Bees

Source: http://www.natural-beekeeping.co.uk/2013/05/bees-2/

Its been a little while since I wrote a blog, a combination of an extended kayaking trip around Scotland and the weather means I have been waiting to see what happens, waiting for Spring to start. I have a bait hive up and ready (Most important is for your bait hive to be off the […]… Read More

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Beekeeping, like every other activity, has its dos and don’ts. Beginning beekeeping usually involves the needed gear and purchasing bees. Nonetheless, some people who are starting this avocation normally make several errors. It is ok to make mistakes, which post can help new beekeepers avoid making the same mistakes others have before.

Here are three blunders which every beekeeper should prevent:

1. Not knowing the best time to begin avocation or a beekeeping business can prove to be a calamity. It may lead to some loss of your bees and cash. Since most bees expire during the winter winter is the worst possible time to start. This would force a beekeeper to buy a fresh batch of bees, which would be more expensive cash. Autumn is another inferior time since there are fewer blooms, hence a smaller amount of honey harvested, to start beekeeping. The best time to start beekeeping is during summer, which can be the time of the year where there are loads of blooming blooms.

2. Purchasing used gear and old books. This is a typical error made by many beginning beekeepers. It’s clear that one would want to cut costs as much as possible, but buying used old and gear beekeeping novels is not a great idea. First, used gear can come with “familial” problems. The extractor factory outlet might have a flow, or the uncapping knife might not be sharp enough to uncap all the wax in one go. This would certainly change the quality of one’s honey, which isn’t an ideal scenario particularly if a beekeeper is planning to commence a honey-selling business. Second, old novels can supply dated information on beekeeping. One might be stuck using the traditional method when there are better and quicker means to maintain beehives and fabrication honey.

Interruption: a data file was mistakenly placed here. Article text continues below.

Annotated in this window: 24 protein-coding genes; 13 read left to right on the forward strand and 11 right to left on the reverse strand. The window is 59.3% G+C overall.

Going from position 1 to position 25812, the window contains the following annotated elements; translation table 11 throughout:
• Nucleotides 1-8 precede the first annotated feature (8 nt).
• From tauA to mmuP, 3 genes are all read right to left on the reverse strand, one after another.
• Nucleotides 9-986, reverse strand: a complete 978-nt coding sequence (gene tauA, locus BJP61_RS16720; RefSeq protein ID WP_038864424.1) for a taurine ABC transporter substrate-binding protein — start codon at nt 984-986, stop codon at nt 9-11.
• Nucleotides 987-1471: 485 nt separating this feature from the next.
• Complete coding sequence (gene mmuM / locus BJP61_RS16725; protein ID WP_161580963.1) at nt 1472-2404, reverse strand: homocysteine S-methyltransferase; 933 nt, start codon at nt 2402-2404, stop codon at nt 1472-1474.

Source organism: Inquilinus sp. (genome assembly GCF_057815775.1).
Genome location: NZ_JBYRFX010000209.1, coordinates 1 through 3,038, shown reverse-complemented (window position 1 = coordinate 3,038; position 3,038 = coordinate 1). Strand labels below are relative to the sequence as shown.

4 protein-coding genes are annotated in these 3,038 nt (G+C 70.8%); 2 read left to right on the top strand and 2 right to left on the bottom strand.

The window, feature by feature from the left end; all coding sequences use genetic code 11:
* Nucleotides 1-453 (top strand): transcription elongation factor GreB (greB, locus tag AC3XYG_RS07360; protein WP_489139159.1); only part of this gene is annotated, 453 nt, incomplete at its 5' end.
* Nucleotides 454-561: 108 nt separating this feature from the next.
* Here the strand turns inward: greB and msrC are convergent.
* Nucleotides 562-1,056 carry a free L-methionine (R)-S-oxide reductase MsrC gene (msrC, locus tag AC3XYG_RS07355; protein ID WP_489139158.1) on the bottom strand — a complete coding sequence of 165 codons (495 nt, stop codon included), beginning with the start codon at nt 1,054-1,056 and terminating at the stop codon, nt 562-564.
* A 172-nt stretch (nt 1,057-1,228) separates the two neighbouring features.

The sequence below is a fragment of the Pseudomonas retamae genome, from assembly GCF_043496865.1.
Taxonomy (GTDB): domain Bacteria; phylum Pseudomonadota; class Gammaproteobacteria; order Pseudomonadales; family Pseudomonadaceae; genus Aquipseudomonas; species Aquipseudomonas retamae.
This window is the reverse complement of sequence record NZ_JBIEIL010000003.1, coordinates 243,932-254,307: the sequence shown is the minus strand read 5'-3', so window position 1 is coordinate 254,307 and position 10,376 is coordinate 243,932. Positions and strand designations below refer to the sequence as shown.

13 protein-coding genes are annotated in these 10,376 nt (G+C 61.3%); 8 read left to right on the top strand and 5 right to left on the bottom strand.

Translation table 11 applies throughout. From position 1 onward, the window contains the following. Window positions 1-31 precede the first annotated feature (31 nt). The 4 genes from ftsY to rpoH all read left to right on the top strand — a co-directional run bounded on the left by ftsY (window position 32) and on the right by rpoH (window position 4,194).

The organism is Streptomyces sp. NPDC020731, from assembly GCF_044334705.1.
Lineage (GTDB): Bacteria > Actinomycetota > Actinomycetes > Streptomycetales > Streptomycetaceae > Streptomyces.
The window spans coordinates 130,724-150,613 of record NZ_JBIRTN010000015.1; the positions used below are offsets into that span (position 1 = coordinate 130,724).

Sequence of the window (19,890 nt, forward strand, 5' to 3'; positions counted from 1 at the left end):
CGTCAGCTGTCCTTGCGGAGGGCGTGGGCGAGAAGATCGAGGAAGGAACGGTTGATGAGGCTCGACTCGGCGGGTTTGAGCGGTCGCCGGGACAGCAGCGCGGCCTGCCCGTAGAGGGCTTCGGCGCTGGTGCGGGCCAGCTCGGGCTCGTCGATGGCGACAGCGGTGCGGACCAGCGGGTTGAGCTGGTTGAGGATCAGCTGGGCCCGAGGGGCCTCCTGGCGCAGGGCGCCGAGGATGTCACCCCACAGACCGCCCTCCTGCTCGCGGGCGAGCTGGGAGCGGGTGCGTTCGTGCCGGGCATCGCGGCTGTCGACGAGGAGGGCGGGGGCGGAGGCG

3. Refraining from purchasing protective gear. Think about this. He/she’ll most likely come out as a pincushion with all the bee stingers, if one doesn’t wear protective equipment when managing the hives and accumulating the honeycombs. Protective equipment is not cheap, yes, but it is going to help beekeepers avoid having to pay medical bills from all the bee stings.

These three mistakes have been presented here to help they are avoided by future beekeepers. Before getting started beekeeping, it truly is best to consult with an expert beekeeper. If buying a certain thing looks overly high-priced, constantly think about the end price ( in case that they do not buy this thing now, will it cost them more later on?). Finally, it truly is up to the individual to decide the best plan of action.

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